There’s something about Beyoncé that makes people, and especially women, go apeshit.

And I’m not going to lie, I jumped on the bandwagon pretty heavily this year. I am all for Queen Bey. The woman earned it, owns it, and by doing that as a woman of colour, provides higher ground for everyone to stand on. As Miss Representation said, “you can’t be what you can’t see,” and Bey is showing herself. Sure, with thongs and lingerie, but as a career-woman, as a wife, as a mother, and most importantly to me, as a successful woman who is sexual and strong and unforgivably herself.

Her surprise album is, unquestionably, one of the year’s best surprises. With the recent media circus around Rob Ford and “white Santa“, tweeters have looped it all in by saying, “Santa is black. And Santa is Beyoncé” because the gift she gave of this visual album that exhibits her creativity and creative process so openly, is a big, big gift.

Like all great gifts, within the whole, there are smaller attributes of the whole, doled out like spoons full of ice cream. The videos are stunning, to be sure. They’re controversial and smart. But “Flawless” as a woman’s anthem, as a way to discard one-sided white women’s feminism, as a way to discard rumours about her not being a feminist at all, as a way to ignore all the naysayers saying she can’t possibly be in control of her own body and career and life, is a stunning accomplishment.

Sure, there are people who say, “she’s just a pop-star”. And she is a star – that much is true. And she may not be the loudest or most academic feminist voice out there, but I don’t necessarily need her to be in order for her to be effective in the cause for equality. She does not have to be all things. She can be whatever she chooses, and multiple things at the same time. She can be none of them. It’s totally up to her, and she doesn’t have to espouse the ideal of feminism in every skin cell in order to be incredibly influential and valuable.

She is valuable through her being herself. As are all women. We are not valuable just as baby makers and house cleaners. We are valuable as creative thinkers and leaders and engineers. We are valuable as friends and lovers and business people. We are valuable for more than our tits and ass, we are valuable for more than our genitals and our faces and our bodies. We are whole, and since I don’t subscribe (at least completely, another discussion for another day) to the Christian “We are all sinners”, I see the strength of that song and it makes me feel more whole, and it makes me want to try harder to be whole.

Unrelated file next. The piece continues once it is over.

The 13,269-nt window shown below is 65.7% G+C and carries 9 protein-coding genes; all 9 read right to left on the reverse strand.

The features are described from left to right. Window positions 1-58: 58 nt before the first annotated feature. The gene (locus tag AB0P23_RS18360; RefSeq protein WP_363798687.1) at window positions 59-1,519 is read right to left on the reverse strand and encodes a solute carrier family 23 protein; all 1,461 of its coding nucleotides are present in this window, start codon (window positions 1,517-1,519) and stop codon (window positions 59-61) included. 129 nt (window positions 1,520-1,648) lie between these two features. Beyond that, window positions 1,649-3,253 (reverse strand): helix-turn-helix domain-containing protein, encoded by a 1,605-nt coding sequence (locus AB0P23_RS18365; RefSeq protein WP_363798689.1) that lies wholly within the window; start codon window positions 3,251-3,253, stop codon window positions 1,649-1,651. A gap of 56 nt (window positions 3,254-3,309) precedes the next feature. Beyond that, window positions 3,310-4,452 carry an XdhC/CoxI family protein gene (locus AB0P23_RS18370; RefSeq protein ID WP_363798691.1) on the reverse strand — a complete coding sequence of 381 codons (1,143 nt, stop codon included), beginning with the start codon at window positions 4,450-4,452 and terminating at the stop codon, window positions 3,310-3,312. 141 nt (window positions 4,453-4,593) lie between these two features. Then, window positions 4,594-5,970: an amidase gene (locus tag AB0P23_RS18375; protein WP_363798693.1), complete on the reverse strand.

People contain multitudes, which include issues and a lack of desired traits and an inability to voice essential truths clearly, and an inability to be everything to everyone. Yes, I want to be the best version of myself, and that means that sometimes, I want to dress sexy as hell, and sometimes, I just want to feel sexy in a jogging suit. Usually, I’m pretty modest. Not with the things I say but the way I dress is pretty modest, and a lot of that comes from the middle-school self-esteem issues I gathered like tissues during a cold. I hated my thunder thighs, I hated that my belly rolled over when I sat down, I hated my acne. But I am a fantastic writer. And I am a fantastic dancer. And I am a fantastic kisser and cook and confidante, and neither my body nor my feminism solely define who I am nor my worth as a person.

It is okay to see yourself as flawless, especially when you’re at a disadvantage, because it helps you fight for what you deserve.

Which is respect, and whatever else it is that you want for yourself.

Fight for fair representation, and fight for a raise, and fight to wear whatever the hell you want to a board meeting without worrying about whether people will consider you less serious just because you look more feminine. Fight to sing about important issues, have them constructed and de-constructed in media debates, and impress upon people the idea that one of the biggest “pop stars” can be a feminist, however people decide to take that, and spell out your definition of it for them. Fight for the right to make people aware of your wholeness.

Flawlessness is not an idea of narcissism, here. Waking up flawless is not a statement meant to disregard humanity’s issues, but it is instead a statement that says, wake up and feel worthy of everything you work hard for and get. Feel worthy.

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One thought on “Yoncé, Flawlessness, and Feminism

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